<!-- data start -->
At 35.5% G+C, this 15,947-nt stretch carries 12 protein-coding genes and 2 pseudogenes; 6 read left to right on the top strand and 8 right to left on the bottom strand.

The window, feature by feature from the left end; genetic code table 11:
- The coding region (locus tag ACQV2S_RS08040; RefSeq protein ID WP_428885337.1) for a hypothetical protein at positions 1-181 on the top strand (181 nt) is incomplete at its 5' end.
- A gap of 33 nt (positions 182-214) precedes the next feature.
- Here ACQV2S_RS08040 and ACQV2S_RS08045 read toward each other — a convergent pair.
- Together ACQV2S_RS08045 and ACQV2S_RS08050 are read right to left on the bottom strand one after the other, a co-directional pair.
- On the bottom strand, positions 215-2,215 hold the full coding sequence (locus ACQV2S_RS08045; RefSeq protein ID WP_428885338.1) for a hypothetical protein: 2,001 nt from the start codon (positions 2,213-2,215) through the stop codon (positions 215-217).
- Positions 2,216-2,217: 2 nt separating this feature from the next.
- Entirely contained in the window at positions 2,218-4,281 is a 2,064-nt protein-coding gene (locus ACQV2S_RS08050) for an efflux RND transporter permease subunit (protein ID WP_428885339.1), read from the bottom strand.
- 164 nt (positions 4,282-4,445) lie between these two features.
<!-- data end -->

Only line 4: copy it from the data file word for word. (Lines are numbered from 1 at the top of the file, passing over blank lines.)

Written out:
- A gap of 33 nt (positions 182-214) precedes the next feature.